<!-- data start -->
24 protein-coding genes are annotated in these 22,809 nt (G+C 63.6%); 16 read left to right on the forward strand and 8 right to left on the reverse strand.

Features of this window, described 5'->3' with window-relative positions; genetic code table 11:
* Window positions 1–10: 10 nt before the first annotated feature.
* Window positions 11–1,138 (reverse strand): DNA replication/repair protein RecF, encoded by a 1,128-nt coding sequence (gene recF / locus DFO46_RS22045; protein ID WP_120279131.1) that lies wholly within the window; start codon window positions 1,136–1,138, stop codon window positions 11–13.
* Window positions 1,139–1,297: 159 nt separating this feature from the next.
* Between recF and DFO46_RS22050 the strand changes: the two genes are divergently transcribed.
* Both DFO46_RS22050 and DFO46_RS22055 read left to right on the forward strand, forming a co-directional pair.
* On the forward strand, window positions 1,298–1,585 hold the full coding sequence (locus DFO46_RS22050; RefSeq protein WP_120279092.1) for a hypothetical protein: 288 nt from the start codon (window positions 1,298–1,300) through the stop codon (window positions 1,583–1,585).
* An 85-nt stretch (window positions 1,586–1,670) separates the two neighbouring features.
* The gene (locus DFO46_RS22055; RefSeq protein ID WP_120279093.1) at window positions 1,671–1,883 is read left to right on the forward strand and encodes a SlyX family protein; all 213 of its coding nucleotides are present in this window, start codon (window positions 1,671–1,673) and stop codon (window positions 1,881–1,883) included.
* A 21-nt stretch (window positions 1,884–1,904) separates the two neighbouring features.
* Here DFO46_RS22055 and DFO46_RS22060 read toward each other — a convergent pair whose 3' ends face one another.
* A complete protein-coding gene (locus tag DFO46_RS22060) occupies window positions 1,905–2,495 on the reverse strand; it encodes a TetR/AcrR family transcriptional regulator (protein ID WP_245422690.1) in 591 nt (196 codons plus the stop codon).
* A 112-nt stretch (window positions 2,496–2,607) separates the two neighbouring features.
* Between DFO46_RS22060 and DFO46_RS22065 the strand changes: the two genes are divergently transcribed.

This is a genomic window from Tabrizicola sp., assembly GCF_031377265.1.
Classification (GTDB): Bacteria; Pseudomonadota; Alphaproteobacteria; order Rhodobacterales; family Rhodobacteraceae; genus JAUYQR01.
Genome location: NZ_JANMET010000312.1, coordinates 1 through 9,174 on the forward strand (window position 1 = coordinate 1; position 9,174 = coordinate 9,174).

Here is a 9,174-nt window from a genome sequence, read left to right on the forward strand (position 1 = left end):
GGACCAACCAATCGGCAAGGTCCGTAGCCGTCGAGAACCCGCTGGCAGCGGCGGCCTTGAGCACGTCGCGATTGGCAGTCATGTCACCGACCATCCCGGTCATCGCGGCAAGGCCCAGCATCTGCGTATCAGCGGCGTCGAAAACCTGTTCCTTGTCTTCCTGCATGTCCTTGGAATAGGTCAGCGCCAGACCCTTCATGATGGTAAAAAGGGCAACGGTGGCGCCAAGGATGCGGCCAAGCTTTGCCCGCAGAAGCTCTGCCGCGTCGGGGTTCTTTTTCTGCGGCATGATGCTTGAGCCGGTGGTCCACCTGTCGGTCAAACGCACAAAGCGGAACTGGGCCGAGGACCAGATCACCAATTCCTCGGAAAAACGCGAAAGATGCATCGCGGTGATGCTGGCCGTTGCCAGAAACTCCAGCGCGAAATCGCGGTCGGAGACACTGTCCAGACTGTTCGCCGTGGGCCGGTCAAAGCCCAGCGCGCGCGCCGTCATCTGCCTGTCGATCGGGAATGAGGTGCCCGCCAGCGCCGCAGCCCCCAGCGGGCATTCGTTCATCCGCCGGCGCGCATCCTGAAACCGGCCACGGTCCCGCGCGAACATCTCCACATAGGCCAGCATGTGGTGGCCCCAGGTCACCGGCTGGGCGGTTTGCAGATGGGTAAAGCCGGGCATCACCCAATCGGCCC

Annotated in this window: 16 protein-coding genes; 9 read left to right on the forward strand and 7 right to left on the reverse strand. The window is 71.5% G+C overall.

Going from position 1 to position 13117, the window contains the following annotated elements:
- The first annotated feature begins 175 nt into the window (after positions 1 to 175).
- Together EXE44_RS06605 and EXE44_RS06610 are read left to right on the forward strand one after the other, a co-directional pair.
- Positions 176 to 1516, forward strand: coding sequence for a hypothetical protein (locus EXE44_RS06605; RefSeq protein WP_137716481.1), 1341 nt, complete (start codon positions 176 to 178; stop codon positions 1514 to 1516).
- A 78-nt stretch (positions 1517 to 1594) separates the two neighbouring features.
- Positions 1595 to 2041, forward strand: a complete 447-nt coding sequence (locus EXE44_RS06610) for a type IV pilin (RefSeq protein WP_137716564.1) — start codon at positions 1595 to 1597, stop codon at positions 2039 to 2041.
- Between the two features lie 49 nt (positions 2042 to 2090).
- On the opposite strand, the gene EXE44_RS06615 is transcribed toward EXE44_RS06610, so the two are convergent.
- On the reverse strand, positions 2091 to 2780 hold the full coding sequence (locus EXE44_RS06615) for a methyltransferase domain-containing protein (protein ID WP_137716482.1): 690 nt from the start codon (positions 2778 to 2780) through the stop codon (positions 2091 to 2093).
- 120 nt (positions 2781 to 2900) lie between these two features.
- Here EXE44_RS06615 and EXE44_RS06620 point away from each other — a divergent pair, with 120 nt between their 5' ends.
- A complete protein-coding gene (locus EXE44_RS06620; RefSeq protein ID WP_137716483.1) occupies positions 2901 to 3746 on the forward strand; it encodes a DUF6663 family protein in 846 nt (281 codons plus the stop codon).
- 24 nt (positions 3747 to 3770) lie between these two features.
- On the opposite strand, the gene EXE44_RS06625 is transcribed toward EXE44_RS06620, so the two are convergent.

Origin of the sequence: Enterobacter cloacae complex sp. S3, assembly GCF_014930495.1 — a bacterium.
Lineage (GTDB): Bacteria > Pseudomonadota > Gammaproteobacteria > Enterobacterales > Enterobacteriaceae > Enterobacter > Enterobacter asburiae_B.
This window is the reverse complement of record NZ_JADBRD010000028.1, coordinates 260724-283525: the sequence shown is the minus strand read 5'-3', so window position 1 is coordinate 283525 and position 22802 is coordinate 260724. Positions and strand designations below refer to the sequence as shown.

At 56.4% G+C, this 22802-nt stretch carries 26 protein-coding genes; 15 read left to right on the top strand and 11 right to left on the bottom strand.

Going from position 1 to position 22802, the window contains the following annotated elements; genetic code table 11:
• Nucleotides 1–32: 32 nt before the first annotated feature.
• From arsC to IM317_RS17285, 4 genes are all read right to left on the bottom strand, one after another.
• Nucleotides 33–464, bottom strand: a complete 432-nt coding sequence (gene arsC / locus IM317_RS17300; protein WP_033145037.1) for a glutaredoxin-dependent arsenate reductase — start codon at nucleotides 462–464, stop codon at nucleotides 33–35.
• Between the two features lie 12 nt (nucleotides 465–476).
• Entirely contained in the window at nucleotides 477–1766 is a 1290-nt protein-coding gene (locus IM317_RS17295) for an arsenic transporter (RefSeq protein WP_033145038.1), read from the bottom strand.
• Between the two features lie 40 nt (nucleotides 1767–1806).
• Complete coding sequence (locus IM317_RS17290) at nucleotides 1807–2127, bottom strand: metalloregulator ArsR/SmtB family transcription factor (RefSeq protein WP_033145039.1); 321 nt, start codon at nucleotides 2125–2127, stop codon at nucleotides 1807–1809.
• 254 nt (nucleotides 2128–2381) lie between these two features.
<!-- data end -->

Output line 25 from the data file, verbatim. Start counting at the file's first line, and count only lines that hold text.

- Positions 176 to 1516, forward strand: coding sequence for a hypothetical protein (locus EXE44_RS06605; RefSeq protein WP_137716481.1), 1341 nt, complete (start codon positions 176 to 178; stop codon positions 1514 to 1516).